Project #ShowUs is changing the way we see women in stock photos

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Stock photos of women laughing at salad are a thing of the past as Project #ShowUs aims to portray the diversity and power of women worldwide.

Above video: Behind the scenes of Project #ShowUs.

Women in stock photos are often dealt a bum hand. They're either laughing hysterically at a bowl of salad or getting mad at their boyfriend for being distracted by other women.

But, more importantly, they woefully under-represent the diversity of women, considering 70% of women don’t feel represented in media and advertising.

Which is what lead Dove to partner with Getty Images and Girlgaze to create Project #ShowUs.

Show Us
A stock image from Project #ShowUs.
Getty Images

Breaking stereotypes

Project #ShowUs gathered 116 female presenting or non-binary photographers from 39 countries to create a catalogue of over 5,000 stock photos.

Sydney based documentary photographer Elize Strydom was one of six Australians chosen to participate in the project.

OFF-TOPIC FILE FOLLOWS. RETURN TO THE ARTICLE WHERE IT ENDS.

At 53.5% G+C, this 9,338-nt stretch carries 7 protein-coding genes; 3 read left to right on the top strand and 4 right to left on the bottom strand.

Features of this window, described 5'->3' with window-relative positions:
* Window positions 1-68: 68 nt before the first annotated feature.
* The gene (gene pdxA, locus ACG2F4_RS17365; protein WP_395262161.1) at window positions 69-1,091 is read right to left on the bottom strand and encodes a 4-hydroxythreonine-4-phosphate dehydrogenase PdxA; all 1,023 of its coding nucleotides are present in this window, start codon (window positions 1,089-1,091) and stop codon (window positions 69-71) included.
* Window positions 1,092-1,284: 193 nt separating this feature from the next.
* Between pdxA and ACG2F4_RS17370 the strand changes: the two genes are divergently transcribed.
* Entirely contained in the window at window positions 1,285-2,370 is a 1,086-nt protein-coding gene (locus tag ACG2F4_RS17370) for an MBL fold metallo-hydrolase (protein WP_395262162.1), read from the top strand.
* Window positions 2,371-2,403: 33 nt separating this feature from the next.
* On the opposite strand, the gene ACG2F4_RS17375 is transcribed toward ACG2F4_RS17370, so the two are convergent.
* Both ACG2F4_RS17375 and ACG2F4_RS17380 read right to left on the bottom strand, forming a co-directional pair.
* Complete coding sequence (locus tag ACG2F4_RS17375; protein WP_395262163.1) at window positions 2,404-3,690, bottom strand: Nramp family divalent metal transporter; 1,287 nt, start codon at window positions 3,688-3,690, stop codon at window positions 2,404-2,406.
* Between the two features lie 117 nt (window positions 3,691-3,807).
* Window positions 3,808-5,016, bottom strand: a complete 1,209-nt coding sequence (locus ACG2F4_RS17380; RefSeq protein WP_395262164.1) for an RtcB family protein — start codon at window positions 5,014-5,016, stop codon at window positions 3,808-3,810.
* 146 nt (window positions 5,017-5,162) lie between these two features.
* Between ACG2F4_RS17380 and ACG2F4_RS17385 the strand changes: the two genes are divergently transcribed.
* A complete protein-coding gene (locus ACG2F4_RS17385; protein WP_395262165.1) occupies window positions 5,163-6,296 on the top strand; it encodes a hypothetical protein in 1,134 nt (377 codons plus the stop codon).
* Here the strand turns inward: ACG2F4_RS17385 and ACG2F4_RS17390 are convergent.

“I just jumped at the chance because I thought it was an incredible opportunity to show women as they are and not how the media want to represent them,” Strydom told The Feed.

Two women feature in Strydom's photos, Bundjalung/Dhungutti woman and The Koori Mail general manager, Naomi Moran and mother Bethany Tyson.

“I was asked to nominate women in my life who I thought were not being represented in Australian media,” Strydom said.

"It was such an honour to work with these women."

Getty Images stats show that the search term ‘diverse women’ has increased by 168 per cent over the last year, and ‘strong women’ by 187 per cent.

This is a true representation of women.

“It’s a step away from what we usually get in Australian media of like tall, blonde, tanned, thin, able-bodied women who only eat salad and are always laughing,” says Strydom.

Going forward

The Getty Images homepage is splashed with pictures from Project #ShowUs.

But for Strydom, this is just the beginning.

“I want to do more, I want to encourage other photographers and other people including women in their work to look outside what they would normally do,” she says.

“Media and advertisers need to see outside their usual scope and not perpetuate those stereotypes that we see over and over. Be brave, make genuine, lasting change.”

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